Tuesday, 16 December 2014
Too Much Hatred for Steam?
First a couple of clarifications. I saw the first trailer of Hatred, and based upon it I decided the game is not my cup of tea. I saw the "gameplay" videos of Dear Esther and came to conclusion that visual novel is a more correct term for it than calling it a video game. You might call it elitist, but I actually expect certain level of gameplay out of a game, not just walking around doing nothing. But then again, to each his own, and even that is on Steam.
Now some of you might want to argue that Dear Esther in comparison to Hatred is nowhere near as violent and homicidal. You would be right. But then again, a lot of other games on Steam are far more both violent and homicidal than Dear Esther, and are still on sale on Steam. Many games on Steam are already more gory, brutal, and horrific than Hatred. We cannot really judge what kind of game Hatred really is, because it is not out yet, because it doesn't seem to have any platform where it can be sold, and because many of will not even give it a chance. Two of the three facts require no arguing, while one of those three is rather weak reasoning appealing to our morality.
What do we know of the game from the trailer? Nothing. It's protagonist is a bitter sociopath killing left and right in most gruesome manners imaginable. As far as video games go that is more a rule than exception. In this description fit the protagonist in Saint's Row, War from Darksiders, protagonist from Far Cry, and many more. But don't tell me this is shocking all of a sudden. How can it be, that you can watch television shows and films with just as much violence and gruesome crimes, but when it comes to games some people decide to draw the line for everyone in order to stay morally "pure"?
Are we still in the past where people believe games make you violent, or homicidal? Was it really so naive of me to expect of people to abandon this myth already in this day and age? You do realise that just because a new game came out you are not obliged to go and play it?
While we could discuss about what is and what is not art, I do not see any reason why anyone should not allow the developers to sell their game to their audience. Of course their game will not be for children, that was obvious from the get-go. It is obviously made for adults. And people should be the one to decide if they want the game or not. There are plenty of games that I will never play just because they are not after my taste. There are some that I refuse to play because of my personal believes. One such game is GTA4. I found out who and what is the protagonist, and I decided I will pass on the game. What I did not do, is try to impose my will on everyone else, just because the protagonist does not sit well with me. I did not go and judge the people that decided to play that game. Because I have no right, everyone makes their own choices, and as long their own choices do not harm others, then those choice are nothing you should or could have any say in.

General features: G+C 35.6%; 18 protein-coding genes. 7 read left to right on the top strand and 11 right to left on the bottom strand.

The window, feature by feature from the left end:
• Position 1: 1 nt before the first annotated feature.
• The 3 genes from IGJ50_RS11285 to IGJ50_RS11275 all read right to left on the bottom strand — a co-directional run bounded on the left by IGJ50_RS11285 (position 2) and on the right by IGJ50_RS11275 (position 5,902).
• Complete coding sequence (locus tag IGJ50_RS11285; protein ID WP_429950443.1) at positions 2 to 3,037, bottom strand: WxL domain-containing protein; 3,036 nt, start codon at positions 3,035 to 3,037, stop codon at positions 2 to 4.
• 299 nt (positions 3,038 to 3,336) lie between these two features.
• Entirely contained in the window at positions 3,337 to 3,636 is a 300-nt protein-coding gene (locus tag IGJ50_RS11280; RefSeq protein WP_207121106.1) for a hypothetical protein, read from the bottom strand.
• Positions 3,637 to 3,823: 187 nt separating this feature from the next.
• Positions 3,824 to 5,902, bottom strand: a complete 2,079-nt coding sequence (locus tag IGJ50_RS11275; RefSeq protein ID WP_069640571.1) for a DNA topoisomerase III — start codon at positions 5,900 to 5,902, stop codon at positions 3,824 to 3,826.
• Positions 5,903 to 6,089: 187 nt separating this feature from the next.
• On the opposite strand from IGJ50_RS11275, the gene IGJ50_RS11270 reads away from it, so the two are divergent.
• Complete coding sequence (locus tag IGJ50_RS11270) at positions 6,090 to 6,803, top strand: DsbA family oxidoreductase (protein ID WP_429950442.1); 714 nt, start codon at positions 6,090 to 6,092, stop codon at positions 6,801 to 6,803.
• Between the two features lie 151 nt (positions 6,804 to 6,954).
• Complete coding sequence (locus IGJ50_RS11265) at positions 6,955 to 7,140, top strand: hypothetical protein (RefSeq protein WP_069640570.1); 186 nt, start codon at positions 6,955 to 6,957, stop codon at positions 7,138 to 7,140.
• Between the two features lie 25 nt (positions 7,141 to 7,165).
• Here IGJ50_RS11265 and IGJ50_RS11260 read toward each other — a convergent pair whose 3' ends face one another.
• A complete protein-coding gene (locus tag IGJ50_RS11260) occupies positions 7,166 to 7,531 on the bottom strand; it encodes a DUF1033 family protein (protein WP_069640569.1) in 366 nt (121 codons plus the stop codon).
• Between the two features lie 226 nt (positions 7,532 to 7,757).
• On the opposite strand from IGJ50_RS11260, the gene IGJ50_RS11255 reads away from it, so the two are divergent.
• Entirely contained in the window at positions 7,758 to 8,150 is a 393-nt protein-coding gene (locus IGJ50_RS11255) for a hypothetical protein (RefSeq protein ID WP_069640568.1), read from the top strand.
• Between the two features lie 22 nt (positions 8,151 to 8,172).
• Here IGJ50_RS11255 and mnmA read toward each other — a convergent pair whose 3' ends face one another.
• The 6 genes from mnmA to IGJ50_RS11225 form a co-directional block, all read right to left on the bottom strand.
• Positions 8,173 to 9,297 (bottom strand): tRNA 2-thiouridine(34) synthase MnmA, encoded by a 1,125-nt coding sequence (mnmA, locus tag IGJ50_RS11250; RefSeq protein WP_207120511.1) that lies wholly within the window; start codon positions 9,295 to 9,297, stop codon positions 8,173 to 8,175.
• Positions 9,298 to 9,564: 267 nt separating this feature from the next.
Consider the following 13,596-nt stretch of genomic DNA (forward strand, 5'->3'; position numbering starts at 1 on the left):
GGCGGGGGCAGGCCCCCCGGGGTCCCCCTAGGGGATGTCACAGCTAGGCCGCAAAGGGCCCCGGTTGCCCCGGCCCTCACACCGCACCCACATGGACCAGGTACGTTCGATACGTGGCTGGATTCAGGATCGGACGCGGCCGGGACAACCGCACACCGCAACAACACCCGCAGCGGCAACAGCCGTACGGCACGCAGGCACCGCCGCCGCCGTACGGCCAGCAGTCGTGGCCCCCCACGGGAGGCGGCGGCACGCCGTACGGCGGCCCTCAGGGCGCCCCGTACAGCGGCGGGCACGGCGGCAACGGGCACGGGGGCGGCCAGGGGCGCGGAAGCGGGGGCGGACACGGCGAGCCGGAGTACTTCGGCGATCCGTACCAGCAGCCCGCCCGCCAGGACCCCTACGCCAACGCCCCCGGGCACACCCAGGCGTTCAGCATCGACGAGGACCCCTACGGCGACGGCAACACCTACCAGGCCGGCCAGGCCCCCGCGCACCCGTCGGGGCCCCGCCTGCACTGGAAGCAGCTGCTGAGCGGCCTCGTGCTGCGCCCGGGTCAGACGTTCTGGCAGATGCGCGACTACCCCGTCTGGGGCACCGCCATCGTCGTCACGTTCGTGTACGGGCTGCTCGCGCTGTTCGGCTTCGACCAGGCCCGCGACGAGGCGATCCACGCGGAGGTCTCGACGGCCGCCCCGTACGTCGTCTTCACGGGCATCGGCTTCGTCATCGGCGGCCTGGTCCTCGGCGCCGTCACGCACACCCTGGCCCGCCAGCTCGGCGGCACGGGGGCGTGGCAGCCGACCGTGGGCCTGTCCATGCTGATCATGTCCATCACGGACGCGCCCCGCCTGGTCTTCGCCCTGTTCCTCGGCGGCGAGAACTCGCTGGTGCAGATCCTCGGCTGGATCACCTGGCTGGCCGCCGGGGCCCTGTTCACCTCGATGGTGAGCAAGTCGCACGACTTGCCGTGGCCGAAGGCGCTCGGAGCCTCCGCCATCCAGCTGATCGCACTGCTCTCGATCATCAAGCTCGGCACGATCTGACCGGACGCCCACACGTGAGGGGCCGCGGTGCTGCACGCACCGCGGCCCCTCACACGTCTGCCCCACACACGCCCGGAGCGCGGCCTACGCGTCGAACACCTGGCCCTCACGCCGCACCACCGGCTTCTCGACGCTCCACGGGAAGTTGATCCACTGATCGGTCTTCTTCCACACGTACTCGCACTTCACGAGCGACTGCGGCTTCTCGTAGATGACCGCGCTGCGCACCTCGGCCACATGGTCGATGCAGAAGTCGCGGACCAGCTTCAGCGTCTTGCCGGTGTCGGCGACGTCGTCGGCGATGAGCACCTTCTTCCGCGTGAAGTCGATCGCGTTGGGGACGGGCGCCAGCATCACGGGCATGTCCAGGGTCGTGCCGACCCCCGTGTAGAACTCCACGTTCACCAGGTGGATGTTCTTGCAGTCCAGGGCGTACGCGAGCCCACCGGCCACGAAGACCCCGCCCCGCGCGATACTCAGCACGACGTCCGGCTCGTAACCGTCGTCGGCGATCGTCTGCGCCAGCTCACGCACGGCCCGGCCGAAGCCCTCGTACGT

Maybe some of you would like to argue that in other games protagonists have reasons to kill people. Well, in that case, Hatred's protagonist has reasons as well. They might not seem valid to you, but they are certainly valid to him. I mean, he is killing because of those reasons. Even if he does not have any special reason, that is a reason unto itself. There is nothing about Hatred that was not already done in video games before, so it does surprise me there is such uproar about a game that seems to be rather boorish and full of cliches.
I will agree that the developers are at fault here as well. Their aim must have been to create controversy in order to get some free marketing by media. And since they seem to believe there is no such thing as bad publicity they are certainly to blame. Now let me present you how this would go if people did not decide to make a fuss about nothing.
There are two possible scenarios. The first on being that the game is mediocre at best, broken at worst. People who bought it, would criticise it, decide it is worthless garbage, and Hatred would be forgotten in a week, as one of the worst games. Just like that game that looked like they want to copy Sons of Anarchy that I cannot recall the name of. (you see what I did there)
The second scenario would be that the game ends up being called a masterpiece, one of the best in the last decade, the Lolita of video games. Critics and public agree that through its excessive use of violence and a protagonist so full of hate, it brings the player a catharsis and new enlightenment on the way of being a better person.
Unfortunately it does not seem we will be able to decide what the game will turn out to be. Because for one, Steam already decided that even Greenlight is not an option for this particular game. And I once again would like to know what are the conditions for Steam to sell a game or software in its store or not. I would really like to see this list, but I am afraid this would only lead into more games being removed from Steam than other way around.